Esther Regina: A Bakhtinian Reading

Overview

Readers and scholars often question the inclusion of the Book of Esther in the canon. Where, they wonder, do the book’s flagrant displays of hatred, deceit, violence, and the antidotal grotesqueries of Purim figure in the biblical tradition? Such confusion, this book tells us, arises from a wrong appraisal of Esther’s literary genre. Distinguished scriptural scholar André LaCocque draws on the lessons of Russian critic Mikhail Bakhtin to reveal the true comedic nature of the story of Esther and Mordecai. In ...

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Overview

Readers and scholars often question the inclusion of the Book of Esther in the canon. Where, they wonder, do the book’s flagrant displays of hatred, deceit, violence, and the antidotal grotesqueries of Purim figure in the biblical tradition? Such confusion, this book tells us, arises from a wrong appraisal of Esther’s literary genre. Distinguished scriptural scholar André LaCocque draws on the lessons of Russian critic Mikhail Bakhtin to reveal the true comedic nature of the story of Esther and Mordecai. In particular, LaCocque finds in the book’s grotesque elements—from royal banquets that last a half-year to an improbable succession of coincidences and reversals of fortunes neutralizing a planned genocide—a natural fit with Bakhtin’s description of the “carnivalesque.”

            Bakhtin’s rediscovery of the carnivalesque employs such key notions and categories as the dialogic, the novelistic, the chronotopic, the polyphonic, and authoring-as-creating. Using these and other Bakhtinian tools, LaCocque rereads Esther to show how the book’s comedic mood is paradoxically proportional to the catastrophic predicament of the Jews. Here, as biblical theocentrism shifts to Judeocentrism, we see how the carnivalesque becomes subversive of the Establishment and liberating.  In Esther, the underlying conviction is that Jewish survival is providential—and that anti-Semitism is anti-God. This is, as LaCocque tells us with a nod to Aristotle, a worthy lesson disguised as a "low genre."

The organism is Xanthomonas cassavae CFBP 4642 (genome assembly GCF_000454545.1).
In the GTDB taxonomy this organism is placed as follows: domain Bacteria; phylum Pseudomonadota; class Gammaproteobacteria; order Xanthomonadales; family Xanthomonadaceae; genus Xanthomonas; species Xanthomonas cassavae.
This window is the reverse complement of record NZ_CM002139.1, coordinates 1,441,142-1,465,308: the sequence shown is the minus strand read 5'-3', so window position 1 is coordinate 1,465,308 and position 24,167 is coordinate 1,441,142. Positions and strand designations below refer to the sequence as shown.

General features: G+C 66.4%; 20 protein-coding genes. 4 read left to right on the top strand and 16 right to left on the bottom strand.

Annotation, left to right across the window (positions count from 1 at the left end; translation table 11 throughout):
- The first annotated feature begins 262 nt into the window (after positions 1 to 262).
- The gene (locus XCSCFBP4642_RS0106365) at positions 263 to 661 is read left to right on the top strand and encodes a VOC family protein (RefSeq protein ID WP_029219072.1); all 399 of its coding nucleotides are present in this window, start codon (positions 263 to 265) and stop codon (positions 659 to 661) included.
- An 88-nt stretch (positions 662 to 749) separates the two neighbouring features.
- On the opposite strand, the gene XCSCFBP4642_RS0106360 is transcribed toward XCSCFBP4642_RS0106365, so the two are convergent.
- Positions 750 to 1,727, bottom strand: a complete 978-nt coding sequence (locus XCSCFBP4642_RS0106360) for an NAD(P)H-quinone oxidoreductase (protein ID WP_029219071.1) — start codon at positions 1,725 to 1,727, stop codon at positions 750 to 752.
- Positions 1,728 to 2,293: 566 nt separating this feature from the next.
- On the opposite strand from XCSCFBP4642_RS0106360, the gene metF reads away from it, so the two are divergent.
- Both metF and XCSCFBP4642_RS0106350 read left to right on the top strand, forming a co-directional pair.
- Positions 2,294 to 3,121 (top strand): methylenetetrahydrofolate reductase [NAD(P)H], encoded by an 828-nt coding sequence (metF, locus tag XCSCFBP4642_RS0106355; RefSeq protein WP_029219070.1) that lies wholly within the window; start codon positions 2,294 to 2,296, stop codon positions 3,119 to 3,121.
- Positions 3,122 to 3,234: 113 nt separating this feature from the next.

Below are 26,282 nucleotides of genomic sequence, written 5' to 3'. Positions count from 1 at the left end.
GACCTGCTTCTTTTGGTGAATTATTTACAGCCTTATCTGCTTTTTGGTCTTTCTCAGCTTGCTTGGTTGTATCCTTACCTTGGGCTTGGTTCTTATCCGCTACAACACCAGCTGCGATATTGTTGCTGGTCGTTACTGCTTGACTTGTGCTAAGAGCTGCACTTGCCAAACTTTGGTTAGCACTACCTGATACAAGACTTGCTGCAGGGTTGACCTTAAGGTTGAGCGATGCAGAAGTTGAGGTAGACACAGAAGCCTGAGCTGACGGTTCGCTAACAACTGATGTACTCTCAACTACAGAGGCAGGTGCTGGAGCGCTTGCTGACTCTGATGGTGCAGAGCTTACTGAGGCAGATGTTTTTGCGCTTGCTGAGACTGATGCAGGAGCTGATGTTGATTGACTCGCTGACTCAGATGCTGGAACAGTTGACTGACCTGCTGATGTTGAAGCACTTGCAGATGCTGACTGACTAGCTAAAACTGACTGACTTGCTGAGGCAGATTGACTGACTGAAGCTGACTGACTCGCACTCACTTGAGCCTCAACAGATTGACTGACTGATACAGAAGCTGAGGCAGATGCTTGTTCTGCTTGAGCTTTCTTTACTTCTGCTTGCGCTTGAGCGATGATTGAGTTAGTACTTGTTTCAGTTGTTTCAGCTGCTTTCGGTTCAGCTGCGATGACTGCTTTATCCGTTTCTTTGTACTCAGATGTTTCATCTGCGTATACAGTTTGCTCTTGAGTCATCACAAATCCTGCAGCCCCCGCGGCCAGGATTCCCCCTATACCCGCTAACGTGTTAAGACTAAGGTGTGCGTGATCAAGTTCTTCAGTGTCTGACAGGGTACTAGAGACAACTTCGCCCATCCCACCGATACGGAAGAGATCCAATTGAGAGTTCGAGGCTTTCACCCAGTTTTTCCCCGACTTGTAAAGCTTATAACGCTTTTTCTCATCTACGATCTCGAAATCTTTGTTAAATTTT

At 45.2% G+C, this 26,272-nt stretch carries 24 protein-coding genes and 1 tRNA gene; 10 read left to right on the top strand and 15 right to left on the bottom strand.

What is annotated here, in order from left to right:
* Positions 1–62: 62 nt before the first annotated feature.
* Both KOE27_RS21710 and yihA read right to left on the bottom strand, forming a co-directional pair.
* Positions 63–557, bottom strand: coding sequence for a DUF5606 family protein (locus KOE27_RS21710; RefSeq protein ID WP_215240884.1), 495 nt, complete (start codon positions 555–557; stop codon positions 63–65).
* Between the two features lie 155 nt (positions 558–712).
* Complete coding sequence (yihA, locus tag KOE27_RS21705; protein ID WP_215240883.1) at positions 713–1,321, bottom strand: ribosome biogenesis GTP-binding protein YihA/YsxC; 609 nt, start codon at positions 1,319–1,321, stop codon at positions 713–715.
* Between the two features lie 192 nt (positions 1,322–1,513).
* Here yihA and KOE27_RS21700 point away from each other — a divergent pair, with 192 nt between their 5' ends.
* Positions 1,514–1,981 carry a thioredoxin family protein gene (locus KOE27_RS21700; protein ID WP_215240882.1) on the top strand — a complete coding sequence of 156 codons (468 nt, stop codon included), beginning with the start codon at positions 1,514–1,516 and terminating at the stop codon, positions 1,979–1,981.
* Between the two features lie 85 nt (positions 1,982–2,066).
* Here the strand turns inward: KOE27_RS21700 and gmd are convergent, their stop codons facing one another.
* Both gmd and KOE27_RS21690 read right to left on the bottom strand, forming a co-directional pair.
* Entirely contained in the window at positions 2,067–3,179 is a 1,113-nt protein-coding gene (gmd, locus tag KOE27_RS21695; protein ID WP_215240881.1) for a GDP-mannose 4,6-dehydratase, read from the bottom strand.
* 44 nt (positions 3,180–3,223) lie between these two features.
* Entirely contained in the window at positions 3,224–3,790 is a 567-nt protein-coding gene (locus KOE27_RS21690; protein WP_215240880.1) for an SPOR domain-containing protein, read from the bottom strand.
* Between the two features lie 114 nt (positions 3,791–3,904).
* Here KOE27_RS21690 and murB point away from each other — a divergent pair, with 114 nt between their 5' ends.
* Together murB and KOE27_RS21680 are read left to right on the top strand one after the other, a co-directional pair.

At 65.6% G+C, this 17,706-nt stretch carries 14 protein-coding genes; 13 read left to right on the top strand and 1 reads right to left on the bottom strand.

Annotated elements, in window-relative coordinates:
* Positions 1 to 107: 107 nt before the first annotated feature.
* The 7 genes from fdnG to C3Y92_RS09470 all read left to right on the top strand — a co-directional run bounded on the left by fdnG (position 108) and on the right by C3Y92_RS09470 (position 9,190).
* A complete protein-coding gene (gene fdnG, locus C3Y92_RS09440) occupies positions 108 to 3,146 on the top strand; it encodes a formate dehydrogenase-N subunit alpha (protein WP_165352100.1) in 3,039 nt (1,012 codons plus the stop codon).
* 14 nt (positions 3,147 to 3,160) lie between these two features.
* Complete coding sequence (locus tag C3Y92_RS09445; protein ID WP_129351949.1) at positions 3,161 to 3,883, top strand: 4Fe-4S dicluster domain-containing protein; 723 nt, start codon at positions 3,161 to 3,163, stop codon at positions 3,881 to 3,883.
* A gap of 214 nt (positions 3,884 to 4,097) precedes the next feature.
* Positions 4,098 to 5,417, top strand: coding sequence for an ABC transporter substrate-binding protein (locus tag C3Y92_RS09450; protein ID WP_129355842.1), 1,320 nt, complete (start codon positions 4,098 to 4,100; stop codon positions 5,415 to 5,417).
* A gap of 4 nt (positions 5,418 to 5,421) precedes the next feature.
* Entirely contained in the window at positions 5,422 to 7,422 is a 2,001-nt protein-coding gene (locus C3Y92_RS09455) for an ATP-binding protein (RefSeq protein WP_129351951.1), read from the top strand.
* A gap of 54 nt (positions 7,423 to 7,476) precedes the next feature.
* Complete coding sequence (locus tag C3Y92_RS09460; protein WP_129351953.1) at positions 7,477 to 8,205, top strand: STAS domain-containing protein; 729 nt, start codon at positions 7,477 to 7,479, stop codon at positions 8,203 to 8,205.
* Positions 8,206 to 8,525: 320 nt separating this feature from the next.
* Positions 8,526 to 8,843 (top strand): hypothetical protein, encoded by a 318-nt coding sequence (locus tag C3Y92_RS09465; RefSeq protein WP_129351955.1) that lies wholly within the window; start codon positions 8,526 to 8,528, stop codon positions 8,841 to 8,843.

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Product Details

  • ISBN-13: 9780810124592
  • Publisher: Northwestern University Press
  • Publication date: 12/27/2007
  • Series: Rethinking Theory Series
  • Edition description: 1
  • Pages: 216
  • Product dimensions: 6.00 (w) x 9.00 (h) x 0.70 (d)

Meet the Author

André LaCocque is emeritus professor of Hebrew Scriptures at the Chicago Theological Seminary and emeritus director of its doctoral Center for Jewish-Christian Studies.  He is the author, with Paul Ricoeur, of Thinking Biblically.

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Table of Contents

Chapter 1
The Literary Genre(s) of the Book of Esther

Chapter 2
The Book of Esther and the Powers that Be

Chapter 3
The Secularism of the Book of Esther

Chapter 4
A Trio of Women: Vashti, Esther, Zeresh

Chapter 5
In the Background: Israel versus Amalek

Chapter 6
Banqueting and Festivities

Chapter 7
The Book of Esther Interprets and Is Interpreted

Chapter 8 
Otherness: The women and the Jews

Appendix: Outline of the Book of Esther

Notes
Bibliography
Index

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